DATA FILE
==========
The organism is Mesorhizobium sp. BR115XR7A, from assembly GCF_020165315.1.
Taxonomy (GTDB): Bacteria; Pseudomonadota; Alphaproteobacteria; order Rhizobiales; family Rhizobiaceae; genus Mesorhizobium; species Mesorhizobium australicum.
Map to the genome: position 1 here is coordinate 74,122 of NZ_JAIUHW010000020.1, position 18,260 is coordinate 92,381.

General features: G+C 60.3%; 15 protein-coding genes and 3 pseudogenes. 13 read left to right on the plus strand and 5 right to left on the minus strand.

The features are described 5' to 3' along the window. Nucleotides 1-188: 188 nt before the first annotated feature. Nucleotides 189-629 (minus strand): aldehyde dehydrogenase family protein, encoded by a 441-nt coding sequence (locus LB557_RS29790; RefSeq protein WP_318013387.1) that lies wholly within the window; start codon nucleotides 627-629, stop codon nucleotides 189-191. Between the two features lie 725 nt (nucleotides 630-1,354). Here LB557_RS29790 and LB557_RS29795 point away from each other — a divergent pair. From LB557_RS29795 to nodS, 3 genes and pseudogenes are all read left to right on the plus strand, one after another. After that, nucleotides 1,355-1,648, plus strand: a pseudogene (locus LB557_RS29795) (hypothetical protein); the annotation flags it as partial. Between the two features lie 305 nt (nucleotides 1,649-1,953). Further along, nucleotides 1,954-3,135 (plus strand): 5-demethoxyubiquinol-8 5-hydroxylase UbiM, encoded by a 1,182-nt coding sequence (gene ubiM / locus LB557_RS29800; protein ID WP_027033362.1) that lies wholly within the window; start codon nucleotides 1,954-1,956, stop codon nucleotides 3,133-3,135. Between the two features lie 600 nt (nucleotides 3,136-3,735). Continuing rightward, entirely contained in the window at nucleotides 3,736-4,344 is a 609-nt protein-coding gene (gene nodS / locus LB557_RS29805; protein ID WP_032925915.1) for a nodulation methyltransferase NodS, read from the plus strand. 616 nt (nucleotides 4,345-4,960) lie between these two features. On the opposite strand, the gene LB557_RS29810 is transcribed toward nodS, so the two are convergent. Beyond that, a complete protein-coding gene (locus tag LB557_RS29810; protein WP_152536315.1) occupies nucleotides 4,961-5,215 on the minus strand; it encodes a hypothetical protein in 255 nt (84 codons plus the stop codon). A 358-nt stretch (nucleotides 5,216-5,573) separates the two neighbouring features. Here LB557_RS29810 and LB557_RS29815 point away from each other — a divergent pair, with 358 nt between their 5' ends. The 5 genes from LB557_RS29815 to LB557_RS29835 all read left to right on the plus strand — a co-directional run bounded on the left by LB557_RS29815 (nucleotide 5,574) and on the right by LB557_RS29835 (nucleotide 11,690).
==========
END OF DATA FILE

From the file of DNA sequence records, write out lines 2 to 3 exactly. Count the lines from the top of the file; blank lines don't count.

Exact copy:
Taxonomy (GTDB): Bacteria; Pseudomonadota; Alphaproteobacteria; order Rhizobiales; family Rhizobiaceae; genus Mesorhizobium; species Mesorhizobium australicum.
Map to the genome: position 1 here is coordinate 74,122 of NZ_JAIUHW010000020.1, position 18,260 is coordinate 92,381.